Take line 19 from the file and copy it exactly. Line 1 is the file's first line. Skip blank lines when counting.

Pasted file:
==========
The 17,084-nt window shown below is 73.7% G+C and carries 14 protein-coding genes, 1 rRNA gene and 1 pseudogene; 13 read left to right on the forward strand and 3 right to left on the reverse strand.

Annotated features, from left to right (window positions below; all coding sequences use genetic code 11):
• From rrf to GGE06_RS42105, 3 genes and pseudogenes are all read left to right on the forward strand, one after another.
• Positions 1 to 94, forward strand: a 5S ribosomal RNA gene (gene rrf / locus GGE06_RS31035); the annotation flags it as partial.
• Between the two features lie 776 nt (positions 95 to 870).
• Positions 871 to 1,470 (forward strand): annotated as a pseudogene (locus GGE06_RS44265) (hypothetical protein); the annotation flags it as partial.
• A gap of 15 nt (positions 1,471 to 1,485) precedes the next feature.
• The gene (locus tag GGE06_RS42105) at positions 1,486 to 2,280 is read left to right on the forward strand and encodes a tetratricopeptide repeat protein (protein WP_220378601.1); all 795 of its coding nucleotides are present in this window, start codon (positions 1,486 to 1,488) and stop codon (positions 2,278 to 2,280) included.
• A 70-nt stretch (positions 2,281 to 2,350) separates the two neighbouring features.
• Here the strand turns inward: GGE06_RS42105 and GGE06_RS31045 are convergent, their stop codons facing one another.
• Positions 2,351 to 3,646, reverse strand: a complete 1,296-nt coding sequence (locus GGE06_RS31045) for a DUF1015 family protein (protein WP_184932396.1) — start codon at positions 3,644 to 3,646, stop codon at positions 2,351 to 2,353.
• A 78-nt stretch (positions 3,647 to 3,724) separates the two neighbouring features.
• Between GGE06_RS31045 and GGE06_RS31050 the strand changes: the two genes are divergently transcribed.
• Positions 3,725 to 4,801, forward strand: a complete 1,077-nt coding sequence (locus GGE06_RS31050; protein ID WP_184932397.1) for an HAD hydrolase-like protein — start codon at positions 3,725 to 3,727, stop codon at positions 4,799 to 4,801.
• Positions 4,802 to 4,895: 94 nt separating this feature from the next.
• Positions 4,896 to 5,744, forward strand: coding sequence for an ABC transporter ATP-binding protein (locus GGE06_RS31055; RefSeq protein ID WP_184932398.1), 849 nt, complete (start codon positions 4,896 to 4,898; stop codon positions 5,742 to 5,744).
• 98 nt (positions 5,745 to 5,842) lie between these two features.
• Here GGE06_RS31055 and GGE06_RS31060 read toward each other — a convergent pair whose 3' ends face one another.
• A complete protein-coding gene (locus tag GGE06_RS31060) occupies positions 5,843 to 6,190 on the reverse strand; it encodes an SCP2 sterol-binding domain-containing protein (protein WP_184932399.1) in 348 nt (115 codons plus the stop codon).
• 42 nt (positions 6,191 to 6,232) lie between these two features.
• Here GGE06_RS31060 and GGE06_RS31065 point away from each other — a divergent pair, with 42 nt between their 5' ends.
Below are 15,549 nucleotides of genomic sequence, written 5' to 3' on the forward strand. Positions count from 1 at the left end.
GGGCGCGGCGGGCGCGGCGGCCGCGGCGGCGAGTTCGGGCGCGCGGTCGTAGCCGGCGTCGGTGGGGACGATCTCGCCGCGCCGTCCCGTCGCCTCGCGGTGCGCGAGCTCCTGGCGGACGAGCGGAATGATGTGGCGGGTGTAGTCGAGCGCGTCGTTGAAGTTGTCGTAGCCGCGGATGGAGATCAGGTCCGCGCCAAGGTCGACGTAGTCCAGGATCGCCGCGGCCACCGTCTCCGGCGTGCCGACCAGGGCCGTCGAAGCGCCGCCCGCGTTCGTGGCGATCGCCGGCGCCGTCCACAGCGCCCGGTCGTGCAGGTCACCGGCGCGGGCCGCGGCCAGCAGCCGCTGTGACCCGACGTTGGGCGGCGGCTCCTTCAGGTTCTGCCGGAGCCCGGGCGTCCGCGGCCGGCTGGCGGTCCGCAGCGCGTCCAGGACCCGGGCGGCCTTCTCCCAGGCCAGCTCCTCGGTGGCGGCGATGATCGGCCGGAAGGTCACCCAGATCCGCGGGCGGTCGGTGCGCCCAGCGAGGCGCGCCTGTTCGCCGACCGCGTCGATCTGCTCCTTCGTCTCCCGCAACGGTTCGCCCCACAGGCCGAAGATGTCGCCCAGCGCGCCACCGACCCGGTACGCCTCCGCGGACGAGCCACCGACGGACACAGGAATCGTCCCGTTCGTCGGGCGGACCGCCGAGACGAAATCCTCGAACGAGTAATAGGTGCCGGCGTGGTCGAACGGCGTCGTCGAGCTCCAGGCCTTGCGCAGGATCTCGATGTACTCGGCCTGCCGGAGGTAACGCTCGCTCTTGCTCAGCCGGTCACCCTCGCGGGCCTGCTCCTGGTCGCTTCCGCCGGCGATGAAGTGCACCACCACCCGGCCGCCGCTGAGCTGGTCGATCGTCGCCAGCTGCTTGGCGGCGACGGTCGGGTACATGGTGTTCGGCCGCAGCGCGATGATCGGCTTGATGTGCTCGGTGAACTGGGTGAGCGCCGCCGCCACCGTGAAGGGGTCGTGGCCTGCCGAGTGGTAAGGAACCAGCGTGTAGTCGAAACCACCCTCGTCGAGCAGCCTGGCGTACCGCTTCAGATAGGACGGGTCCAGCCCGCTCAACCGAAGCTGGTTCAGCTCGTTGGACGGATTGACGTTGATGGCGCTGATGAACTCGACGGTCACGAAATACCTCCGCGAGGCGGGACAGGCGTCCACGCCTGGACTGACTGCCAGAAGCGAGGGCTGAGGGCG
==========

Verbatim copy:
• A complete protein-coding gene (locus tag GGE06_RS31060) occupies positions 5,843 to 6,190 on the reverse strand; it encodes an SCP2 sterol-binding domain-containing protein (protein WP_184932399.1) in 348 nt (115 codons plus the stop codon).